Rays have a fresh, creative marketing plan

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zztop-100316.jpgYou have to admire the Tampa Bay Rays. They are the little engine that could, the young kid who stood up to the neighborhood bullies of the AL East and delivered a few bloody noses on the way to the 2008 World Series.

But despite the team’s recent run of success, the Rays have had a hard time drawing fans to the Trop, averaging just more than 23,000 fans per game in 2009, which ranked 23rd out of the 30 teams.

In order to inspire the masses and convince them that watching baseball in a tomb is a good idea, the club has come up with an aggressive marketing plan that includes advertisements with snappy drum music, an official team drink (Raytini, anyone?) and much, much more.

Take it away, Marc Topkin of the St. Petersburg Times:

Come to Tropicana Field, the pitch goes, and the Rays promise an afternoon or evening of fresh giveaways, creative T-shirts, teenager specific hangouts, local entertainment, post-game fireworks and some well known Saturday night concerts with bands that range from ZZ Top to The Go-Go’s.

I’m all for fresh giveaways, and nothing sounds more thrilling than a creative T-shirt, particularly if it comes launched from a fresh and creative T-shirt cannon. I’m even willing to brave the side effects of smoke inhalation — Raytini in hand — to take in an indoor fireworks show.

But I have a problem with the Rays’ choice of post-game musical entertainment. ZZ Top? The Go-Gos? Is that really the best they can do? Given that St. Petersburg is often referred to as “God’s waiting room,” I question the wisdom of booking such contemporary acts.

Pat Boone, who is apparently among the new wave of BALCO clients, would seem a better choice for the fan base. And he’s available

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Mets leaning on Jay Bruce, Neil Walker as Lucas Duda insurance

LOS ANGELES, CALIFORNIA - MAY 12:  Pinch hitter Lucas Duda #21 of the New York Mets walks back to the dugout after striking out for the first out of the ninth inning against Clayton Kershaw #22 of the Los Angeles Dodgers at Dodger Stadium on May 12, 2016 in Los Angeles, California.  The Dodgers won 5-0.  (Photo by Stephen Dunn/Getty Images)
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The Mets have begun working outfielder Jay Bruce and second baseman Neil Walker at first base as potential insurance in the event Lucas Duda continues to experience back discomfort, Mike Puma of the New York Post reports. Duda has been sidelined recently due to back spasms and missed all but 47 games last season as a result of a stress fracture in his lower back.

Manager Terry Collins spoke about Bruce’s work at first base on Sunday, saying, “I liked everything I saw today. “It looks like he’s got the athleticism, he’s got the hands, he’s got the arm angle. He made some throws in our drills that you wouldn’t expect an outfielder to be able to make, but yet he does. If that’s where we have to go, I think we’ll be fine.”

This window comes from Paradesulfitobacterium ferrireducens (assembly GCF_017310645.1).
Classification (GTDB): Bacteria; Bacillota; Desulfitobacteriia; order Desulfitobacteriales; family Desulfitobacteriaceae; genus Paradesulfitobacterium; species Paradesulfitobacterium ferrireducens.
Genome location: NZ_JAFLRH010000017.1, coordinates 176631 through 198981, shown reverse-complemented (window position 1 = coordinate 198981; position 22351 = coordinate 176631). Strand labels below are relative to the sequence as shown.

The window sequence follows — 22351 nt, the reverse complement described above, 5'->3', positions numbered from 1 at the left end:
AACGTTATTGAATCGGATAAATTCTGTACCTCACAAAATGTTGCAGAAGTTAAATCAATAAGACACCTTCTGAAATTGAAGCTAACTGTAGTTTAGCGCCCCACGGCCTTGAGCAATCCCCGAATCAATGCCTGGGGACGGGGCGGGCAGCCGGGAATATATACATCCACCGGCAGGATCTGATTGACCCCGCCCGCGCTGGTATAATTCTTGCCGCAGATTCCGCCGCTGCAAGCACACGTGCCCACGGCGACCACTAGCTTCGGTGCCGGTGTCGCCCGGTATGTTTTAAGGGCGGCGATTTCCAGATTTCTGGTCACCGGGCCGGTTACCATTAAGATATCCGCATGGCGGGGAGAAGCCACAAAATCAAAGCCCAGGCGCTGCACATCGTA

Bruce has only three games’ worth of experience at first base at the major league level, but still has high expectations for himself. He said, “I am going to work at it. I want to give myself a chance and the team a chance. I am not going to go over there and be a butcher. It’s just not the way I go about my business on the baseball field and it wouldn’t be fair to the team if I wasn’t capable to do it, so I am going to work at it and we’ll see what happens.”

The Mets made Bruce available via trade over the offseason but didn’t get an offer that whet their appetite. As a result, Michael Conforto appears to be the odd man out in the Mets’ crowded outfield.

Jason Kipnis diagnosed with a strained rotator cuff

CLEVELAND, OH - NOVEMBER 02:  Jason Kipnis #22 of the Cleveland Indians celebrates after scoring a run on a wild pitch thrown by Jon Lester #34 of the Chicago Cubs (not pictured) during the fifth inning in Game Seven of the 2016 World Series at Progressive Field on November 2, 2016 in Cleveland, Ohio.  (Photo by Elsa/Getty Images)
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Indians second baseman Jason Kipnis has been diagnosed with a strained rotator cuff in his right shoulder, MLB.com’s Jordan Bastian reports. Kipnis has received a cortisone shot and will be shut down from throwing for the next four to five days.

There’s a lot of spring left, so it’s perfectly sensible for the Indians to play it safe with their star player. The club already had Kipnis on a shoulder strengthening program.

Kipnis, 29, helped the Indians to the playoffs after batting .275/.343/.469 with 23 home runs, 92 RBI, 91 runs scored, and 15 stolen bases in 688 plate appearances during the regular season last year. He then helped the Indians reach Game 7 of the World Series against the Cubs, where they were eventually stopped, as he provided a .741 OPS including four homers and eight RBI in 15 playoff games.